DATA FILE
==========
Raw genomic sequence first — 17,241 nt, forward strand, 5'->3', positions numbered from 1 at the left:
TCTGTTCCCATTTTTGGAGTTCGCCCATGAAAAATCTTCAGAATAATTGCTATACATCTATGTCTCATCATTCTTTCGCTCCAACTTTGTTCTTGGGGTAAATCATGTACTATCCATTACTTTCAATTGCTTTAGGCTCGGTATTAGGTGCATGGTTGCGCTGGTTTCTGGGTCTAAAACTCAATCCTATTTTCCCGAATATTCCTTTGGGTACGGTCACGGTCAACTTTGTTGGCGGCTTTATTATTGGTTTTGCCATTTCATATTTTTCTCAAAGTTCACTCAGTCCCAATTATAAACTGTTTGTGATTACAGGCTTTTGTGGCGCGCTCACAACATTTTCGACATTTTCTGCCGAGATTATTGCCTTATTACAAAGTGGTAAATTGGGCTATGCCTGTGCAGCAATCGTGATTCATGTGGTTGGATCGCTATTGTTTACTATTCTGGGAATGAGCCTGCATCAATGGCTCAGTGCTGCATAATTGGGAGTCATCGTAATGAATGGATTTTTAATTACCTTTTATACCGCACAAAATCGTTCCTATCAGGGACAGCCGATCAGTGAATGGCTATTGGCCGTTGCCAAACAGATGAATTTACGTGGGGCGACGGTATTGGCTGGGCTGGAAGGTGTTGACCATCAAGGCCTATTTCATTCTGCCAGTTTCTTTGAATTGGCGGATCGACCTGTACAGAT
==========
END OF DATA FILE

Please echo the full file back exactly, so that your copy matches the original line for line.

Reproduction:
Raw genomic sequence first — 17,241 nt, forward strand, 5'->3', positions numbered from 1 at the left:
TCTGTTCCCATTTTTGGAGTTCGCCCATGAAAAATCTTCAGAATAATTGCTATACATCTATGTCTCATCATTCTTTCGCTCCAACTTTGTTCTTGGGGTAAATCATGTACTATCCATTACTTTCAATTGCTTTAGGCTCGGTATTAGGTGCATGGTTGCGCTGGTTTCTGGGTCTAAAACTCAATCCTATTTTCCCGAATATTCCTTTGGGTACGGTCACGGTCAACTTTGTTGGCGGCTTTATTATTGGTTTTGCCATTTCATATTTTTCTCAAAGTTCACTCAGTCCCAATTATAAACTGTTTGTGATTACAGGCTTTTGTGGCGCGCTCACAACATTTTCGACATTTTCTGCCGAGATTATTGCCTTATTACAAAGTGGTAAATTGGGCTATGCCTGTGCAGCAATCGTGATTCATGTGGTTGGATCGCTATTGTTTACTATTCTGGGAATGAGCCTGCATCAATGGCTCAGTGCTGCATAATTGGGAGTCATCGTAATGAATGGATTTTTAATTACCTTTTATACCGCACAAAATCGTTCCTATCAGGGACAGCCGATCAGTGAATGGCTATTGGCCGTTGCCAAACAGATGAATTTACGTGGGGCGACGGTATTGGCTGGGCTGGAAGGTGTTGACCATCAAGGCCTATTTCATTCTGCCAGTTTCTTTGAATTGGCGGATCGACCTGTACAGAT